Some options that can help lower your student loan payments include:

  • Getting on a different repayment plan: Reach out to your loan servicer to see whether an income-driven repayment plan might make sense for your federal loans. When you’re at the point of bankruptcy, any option to lower your monthly payments could help.
  • Seeing if you’re eligible for student loan forgiveness: Depending on your profession, your employer, and your income, your federal student loans might be eligible for forgiveness under programs like Public Service Loan Forgiveness or income-driven repayment plans. Also, explore whether you have access to state loan repayment programs that could forgive a portion of or all of your federal and private loans.
  • Refinancing your student loans: Consider whether refinancing your student loans makes sense for your situation. Keep in mind that by refinancing your federal loans with a private lender, you’re losing out on valuable government protections, like student loan forgiveness and access to income-driven repayment plans.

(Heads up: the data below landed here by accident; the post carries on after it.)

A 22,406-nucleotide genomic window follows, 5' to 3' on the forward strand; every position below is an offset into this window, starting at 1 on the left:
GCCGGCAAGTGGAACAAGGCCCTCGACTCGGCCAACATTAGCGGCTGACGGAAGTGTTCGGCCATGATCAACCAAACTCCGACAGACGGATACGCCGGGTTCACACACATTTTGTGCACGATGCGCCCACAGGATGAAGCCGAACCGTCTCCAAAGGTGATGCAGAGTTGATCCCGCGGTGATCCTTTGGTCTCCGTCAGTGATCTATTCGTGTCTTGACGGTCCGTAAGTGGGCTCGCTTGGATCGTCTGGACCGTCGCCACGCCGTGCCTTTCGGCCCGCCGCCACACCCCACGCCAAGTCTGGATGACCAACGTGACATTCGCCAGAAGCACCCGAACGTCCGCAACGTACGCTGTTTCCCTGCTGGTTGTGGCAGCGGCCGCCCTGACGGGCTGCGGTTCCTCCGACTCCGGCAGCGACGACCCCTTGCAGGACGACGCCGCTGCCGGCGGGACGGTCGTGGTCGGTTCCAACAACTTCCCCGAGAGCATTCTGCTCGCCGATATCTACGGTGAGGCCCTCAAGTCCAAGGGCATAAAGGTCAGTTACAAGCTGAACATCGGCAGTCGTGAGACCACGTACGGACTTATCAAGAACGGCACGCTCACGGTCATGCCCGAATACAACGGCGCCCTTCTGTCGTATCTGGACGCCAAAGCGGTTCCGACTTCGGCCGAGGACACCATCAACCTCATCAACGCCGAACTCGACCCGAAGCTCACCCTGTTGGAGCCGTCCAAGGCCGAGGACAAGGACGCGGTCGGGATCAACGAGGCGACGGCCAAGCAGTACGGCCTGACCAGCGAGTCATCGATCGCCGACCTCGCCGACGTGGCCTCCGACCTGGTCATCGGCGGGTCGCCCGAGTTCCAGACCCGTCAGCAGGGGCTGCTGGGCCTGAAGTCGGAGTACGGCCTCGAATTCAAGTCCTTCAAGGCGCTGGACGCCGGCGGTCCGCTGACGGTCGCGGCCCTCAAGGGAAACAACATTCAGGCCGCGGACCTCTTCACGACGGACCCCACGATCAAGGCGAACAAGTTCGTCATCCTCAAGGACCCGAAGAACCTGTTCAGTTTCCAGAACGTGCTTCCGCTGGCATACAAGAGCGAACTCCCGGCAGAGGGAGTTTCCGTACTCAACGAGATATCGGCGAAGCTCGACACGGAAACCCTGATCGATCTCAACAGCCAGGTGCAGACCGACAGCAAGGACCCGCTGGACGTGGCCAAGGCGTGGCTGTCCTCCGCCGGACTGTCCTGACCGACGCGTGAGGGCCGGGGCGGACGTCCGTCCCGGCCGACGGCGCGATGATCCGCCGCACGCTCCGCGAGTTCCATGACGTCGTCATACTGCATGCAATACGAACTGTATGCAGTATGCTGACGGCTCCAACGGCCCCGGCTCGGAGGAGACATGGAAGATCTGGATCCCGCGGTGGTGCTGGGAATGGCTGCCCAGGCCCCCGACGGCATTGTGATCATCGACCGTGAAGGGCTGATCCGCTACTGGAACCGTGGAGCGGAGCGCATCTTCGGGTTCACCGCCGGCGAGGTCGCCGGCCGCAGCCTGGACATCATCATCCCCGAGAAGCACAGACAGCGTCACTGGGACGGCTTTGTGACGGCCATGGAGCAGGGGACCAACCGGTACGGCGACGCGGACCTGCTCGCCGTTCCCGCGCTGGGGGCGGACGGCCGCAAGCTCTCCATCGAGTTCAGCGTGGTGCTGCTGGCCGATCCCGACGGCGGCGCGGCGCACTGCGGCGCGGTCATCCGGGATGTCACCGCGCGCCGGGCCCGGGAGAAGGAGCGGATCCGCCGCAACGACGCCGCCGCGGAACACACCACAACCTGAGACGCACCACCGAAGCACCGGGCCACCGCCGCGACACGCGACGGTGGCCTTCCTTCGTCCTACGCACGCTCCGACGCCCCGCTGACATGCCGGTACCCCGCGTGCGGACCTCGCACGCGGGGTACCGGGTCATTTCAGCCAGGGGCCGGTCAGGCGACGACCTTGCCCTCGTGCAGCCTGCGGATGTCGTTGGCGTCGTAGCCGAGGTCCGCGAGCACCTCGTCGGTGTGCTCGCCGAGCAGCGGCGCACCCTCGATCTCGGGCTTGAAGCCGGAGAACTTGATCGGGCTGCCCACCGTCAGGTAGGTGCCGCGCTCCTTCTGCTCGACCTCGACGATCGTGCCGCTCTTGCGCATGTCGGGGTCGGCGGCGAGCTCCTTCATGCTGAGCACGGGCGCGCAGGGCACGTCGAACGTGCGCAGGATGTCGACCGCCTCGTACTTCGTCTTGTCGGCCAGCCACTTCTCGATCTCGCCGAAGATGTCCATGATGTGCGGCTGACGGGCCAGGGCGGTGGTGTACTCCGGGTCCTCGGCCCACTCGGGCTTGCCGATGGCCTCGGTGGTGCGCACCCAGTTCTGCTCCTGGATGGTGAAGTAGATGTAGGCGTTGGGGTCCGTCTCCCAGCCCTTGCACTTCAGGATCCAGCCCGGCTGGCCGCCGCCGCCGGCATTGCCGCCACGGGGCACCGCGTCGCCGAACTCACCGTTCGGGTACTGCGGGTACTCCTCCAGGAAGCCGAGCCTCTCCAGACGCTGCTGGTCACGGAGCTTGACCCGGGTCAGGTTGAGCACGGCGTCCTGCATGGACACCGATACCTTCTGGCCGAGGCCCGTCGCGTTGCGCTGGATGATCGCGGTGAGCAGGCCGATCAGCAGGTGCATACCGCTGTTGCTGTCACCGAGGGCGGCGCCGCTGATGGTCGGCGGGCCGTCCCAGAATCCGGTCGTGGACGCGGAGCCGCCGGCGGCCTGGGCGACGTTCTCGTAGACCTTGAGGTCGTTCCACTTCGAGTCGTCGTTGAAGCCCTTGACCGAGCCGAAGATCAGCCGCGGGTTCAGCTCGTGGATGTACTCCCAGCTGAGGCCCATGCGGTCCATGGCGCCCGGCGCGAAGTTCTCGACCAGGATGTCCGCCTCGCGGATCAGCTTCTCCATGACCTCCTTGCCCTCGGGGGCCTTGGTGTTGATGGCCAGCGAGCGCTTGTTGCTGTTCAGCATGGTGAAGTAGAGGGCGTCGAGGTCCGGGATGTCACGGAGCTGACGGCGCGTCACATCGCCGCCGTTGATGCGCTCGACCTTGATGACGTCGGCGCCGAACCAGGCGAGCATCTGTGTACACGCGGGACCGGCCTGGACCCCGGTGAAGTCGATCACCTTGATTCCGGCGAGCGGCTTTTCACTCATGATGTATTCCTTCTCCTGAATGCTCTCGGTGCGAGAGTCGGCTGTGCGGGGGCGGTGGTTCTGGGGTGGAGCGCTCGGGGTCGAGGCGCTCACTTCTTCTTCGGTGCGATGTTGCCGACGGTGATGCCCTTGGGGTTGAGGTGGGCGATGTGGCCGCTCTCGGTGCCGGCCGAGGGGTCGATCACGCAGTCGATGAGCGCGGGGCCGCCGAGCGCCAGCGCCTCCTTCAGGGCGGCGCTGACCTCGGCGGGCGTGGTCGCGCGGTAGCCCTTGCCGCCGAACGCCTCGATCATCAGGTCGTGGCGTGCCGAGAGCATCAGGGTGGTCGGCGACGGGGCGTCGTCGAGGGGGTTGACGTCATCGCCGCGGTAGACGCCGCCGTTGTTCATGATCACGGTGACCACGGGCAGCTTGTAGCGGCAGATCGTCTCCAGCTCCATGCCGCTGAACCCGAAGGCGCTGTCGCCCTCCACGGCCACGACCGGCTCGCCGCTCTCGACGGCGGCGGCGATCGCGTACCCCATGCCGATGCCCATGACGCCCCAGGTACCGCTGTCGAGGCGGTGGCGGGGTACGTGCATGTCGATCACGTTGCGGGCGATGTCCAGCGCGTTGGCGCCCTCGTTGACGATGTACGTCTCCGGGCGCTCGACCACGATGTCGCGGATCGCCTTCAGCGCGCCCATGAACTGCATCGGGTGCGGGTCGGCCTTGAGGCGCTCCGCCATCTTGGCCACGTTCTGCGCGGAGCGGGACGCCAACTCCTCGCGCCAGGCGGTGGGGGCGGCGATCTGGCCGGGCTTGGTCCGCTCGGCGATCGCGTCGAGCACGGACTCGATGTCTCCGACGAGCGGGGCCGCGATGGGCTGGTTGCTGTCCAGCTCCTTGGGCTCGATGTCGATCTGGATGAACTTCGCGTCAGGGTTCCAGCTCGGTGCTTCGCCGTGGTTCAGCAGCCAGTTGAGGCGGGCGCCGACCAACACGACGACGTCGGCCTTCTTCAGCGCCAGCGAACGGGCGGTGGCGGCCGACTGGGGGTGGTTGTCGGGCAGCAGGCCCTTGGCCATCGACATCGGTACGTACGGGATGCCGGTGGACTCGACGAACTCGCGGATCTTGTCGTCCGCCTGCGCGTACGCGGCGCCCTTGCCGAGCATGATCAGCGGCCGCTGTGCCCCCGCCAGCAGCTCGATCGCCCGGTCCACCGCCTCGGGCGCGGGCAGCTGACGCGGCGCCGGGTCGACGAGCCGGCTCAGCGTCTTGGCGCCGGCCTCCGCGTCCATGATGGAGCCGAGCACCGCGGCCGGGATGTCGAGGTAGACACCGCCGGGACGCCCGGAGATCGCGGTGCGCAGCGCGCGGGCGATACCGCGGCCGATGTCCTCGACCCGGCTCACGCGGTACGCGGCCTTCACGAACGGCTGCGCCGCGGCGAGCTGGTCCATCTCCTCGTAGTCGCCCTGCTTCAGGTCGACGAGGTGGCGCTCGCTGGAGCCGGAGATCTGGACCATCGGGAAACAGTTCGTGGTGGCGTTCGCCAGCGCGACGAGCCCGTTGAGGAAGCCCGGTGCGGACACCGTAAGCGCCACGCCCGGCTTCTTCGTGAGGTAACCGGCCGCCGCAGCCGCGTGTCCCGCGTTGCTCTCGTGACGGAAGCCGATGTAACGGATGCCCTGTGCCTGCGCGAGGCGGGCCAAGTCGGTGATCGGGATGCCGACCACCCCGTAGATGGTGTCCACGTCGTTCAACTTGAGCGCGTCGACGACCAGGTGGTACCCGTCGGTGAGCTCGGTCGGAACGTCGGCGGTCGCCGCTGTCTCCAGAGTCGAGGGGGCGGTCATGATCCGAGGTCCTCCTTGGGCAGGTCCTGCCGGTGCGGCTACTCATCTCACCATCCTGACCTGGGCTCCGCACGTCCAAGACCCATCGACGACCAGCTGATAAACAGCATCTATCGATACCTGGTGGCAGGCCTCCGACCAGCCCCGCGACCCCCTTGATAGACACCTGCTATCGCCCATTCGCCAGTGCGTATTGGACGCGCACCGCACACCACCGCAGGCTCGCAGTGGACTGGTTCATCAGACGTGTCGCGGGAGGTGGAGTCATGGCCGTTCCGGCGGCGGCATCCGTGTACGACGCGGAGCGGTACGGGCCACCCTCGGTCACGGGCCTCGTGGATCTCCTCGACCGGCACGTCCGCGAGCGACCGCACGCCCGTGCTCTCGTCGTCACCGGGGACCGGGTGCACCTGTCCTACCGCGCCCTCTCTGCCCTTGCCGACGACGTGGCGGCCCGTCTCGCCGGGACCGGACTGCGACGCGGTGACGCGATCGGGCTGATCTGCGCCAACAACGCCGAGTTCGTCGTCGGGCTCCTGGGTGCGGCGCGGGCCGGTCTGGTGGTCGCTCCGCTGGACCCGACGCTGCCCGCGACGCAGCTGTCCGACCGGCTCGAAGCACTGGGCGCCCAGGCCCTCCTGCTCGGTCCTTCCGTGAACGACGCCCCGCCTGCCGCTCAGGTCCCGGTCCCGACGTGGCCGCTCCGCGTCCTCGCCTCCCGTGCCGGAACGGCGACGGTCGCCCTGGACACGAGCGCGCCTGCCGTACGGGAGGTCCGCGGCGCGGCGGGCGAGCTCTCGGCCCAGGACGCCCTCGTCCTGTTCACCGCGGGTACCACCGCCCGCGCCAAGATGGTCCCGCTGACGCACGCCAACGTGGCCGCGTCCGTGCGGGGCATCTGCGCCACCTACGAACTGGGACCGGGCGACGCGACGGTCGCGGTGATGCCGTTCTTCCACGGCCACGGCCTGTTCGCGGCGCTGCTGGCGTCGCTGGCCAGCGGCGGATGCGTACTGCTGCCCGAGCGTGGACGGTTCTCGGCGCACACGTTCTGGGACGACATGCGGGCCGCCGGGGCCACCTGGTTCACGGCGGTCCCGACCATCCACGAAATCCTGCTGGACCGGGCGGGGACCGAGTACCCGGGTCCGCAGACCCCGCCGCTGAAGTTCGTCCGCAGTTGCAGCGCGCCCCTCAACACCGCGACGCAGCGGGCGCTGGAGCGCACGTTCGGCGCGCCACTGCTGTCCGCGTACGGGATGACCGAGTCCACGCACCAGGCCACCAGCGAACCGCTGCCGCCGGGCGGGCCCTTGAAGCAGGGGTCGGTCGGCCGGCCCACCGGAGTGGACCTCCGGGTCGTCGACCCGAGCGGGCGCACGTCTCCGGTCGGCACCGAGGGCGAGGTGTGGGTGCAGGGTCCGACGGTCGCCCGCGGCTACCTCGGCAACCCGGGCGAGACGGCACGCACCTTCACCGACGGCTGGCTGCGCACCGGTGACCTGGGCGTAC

• Apply for deferment or forbearance: For your federal loans, see if you’re eligible to apply for deferment or forbearance. This will help alleviate the weight of student loans by temporarily pausing payment requirements. However, not all private lenders offer this option, so see if you have this flexibility for your private student loans.

If the amount of debt you owe feels like it’s too much to handle, there’s still help available. Contact your lender immediately to share the details of your financial hardship and see what they can do to help you avoid default.